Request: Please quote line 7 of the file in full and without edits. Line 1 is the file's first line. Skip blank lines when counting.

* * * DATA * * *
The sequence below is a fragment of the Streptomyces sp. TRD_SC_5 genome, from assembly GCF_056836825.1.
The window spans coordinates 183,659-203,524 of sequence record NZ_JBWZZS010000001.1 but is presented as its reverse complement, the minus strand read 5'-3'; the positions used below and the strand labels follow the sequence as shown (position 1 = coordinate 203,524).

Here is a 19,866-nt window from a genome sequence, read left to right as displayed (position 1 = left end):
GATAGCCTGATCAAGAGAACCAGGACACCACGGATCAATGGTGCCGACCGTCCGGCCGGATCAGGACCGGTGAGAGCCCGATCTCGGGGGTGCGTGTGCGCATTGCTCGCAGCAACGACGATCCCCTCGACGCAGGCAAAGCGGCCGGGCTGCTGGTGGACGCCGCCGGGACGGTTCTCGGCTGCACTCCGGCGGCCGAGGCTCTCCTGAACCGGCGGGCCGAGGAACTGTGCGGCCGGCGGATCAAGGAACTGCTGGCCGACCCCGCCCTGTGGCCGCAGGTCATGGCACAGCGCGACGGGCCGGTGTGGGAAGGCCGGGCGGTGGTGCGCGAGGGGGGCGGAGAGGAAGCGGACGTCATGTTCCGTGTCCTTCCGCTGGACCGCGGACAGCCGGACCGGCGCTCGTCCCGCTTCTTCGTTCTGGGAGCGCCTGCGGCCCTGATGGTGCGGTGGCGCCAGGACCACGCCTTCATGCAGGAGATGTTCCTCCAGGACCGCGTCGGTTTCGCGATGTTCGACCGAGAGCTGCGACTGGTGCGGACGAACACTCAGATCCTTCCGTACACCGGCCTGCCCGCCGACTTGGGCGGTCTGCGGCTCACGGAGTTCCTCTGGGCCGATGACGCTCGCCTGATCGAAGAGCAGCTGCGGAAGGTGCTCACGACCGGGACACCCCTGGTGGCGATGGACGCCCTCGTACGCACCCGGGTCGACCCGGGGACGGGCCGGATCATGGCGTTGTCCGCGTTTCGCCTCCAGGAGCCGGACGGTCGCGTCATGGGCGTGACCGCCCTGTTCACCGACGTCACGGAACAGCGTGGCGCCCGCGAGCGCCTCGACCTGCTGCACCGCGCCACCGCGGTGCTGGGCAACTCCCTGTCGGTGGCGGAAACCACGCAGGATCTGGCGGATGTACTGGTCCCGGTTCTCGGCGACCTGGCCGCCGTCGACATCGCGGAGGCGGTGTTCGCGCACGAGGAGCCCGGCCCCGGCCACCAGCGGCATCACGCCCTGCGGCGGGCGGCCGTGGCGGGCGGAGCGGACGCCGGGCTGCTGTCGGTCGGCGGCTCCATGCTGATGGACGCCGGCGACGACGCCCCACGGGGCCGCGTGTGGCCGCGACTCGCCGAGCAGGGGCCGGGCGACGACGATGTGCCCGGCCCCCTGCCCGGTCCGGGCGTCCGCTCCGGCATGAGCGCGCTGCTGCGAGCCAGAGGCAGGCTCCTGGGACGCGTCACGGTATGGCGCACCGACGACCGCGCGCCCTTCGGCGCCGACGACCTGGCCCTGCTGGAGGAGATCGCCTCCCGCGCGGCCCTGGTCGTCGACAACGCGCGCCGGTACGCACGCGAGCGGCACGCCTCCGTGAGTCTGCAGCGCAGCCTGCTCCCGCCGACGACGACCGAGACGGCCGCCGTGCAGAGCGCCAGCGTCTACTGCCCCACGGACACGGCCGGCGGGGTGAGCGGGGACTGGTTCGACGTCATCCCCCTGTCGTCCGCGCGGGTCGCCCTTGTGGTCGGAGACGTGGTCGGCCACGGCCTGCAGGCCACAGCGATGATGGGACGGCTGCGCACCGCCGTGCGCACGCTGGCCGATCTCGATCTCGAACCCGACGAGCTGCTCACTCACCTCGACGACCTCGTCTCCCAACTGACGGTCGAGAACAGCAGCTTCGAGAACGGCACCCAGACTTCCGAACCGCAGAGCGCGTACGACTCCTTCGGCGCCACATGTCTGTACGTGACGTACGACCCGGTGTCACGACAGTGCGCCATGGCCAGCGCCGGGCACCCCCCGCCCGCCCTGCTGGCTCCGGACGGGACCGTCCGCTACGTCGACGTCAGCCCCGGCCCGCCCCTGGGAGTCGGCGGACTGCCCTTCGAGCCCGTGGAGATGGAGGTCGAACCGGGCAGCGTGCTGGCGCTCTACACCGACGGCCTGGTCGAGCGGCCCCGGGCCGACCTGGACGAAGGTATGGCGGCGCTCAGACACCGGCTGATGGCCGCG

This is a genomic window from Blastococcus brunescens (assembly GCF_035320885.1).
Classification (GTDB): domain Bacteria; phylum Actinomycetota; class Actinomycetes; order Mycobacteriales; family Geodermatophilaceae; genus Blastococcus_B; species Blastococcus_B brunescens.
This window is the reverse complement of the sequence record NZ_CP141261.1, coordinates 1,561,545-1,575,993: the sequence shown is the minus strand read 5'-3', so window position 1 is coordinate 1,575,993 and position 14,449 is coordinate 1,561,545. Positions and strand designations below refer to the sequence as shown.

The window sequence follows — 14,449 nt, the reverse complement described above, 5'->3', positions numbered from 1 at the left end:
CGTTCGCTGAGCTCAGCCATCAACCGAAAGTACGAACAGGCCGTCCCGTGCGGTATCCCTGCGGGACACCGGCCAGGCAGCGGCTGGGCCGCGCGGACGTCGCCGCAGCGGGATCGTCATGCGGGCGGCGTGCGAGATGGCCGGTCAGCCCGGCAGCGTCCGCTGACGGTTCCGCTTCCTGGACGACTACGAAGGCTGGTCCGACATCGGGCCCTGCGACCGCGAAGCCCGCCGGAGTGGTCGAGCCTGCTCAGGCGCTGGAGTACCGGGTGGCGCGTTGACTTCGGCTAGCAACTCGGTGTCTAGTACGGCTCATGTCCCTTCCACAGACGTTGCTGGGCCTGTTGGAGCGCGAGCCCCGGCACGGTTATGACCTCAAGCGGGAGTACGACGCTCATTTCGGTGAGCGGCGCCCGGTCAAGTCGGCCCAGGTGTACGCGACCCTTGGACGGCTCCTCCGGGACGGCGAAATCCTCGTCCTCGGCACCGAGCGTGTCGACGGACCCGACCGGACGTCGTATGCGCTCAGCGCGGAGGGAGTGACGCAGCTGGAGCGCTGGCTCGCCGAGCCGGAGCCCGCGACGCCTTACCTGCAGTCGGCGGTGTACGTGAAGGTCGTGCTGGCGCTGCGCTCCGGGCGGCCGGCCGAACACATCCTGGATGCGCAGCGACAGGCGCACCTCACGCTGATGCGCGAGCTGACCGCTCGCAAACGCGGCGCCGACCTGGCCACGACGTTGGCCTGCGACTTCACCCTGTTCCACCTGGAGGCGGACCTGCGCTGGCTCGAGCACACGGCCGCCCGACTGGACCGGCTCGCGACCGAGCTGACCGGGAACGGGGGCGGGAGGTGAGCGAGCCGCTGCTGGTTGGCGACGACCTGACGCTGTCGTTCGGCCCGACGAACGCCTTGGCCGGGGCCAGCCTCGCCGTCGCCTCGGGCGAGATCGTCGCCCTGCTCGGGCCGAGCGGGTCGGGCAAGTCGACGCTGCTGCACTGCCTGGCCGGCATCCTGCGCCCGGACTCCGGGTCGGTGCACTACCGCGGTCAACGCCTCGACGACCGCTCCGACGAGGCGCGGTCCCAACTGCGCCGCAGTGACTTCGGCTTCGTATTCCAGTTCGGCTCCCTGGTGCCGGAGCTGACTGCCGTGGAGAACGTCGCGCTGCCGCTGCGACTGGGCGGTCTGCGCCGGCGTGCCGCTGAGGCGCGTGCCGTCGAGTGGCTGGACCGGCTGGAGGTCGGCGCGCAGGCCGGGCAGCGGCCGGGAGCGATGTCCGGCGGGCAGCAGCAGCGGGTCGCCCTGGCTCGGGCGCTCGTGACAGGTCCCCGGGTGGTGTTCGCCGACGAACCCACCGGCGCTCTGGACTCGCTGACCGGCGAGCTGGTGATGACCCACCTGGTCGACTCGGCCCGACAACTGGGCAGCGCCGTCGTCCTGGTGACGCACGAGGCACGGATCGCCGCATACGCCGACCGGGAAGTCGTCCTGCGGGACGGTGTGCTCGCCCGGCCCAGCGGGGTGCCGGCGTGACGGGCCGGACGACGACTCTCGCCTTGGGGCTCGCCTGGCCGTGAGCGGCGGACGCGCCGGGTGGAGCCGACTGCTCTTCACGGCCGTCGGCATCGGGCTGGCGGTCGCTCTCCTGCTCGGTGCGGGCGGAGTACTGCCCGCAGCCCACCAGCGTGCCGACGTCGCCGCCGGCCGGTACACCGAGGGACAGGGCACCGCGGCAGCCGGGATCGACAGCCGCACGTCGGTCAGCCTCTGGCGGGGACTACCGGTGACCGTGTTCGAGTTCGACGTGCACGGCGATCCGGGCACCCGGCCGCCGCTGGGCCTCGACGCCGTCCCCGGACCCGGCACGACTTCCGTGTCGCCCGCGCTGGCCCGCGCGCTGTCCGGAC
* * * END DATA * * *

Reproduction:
This window is the reverse complement of the sequence record NZ_CP141261.1, coordinates 1,561,545-1,575,993: the sequence shown is the minus strand read 5'-3', so window position 1 is coordinate 1,575,993 and position 14,449 is coordinate 1,561,545. Positions and strand designations below refer to the sequence as shown.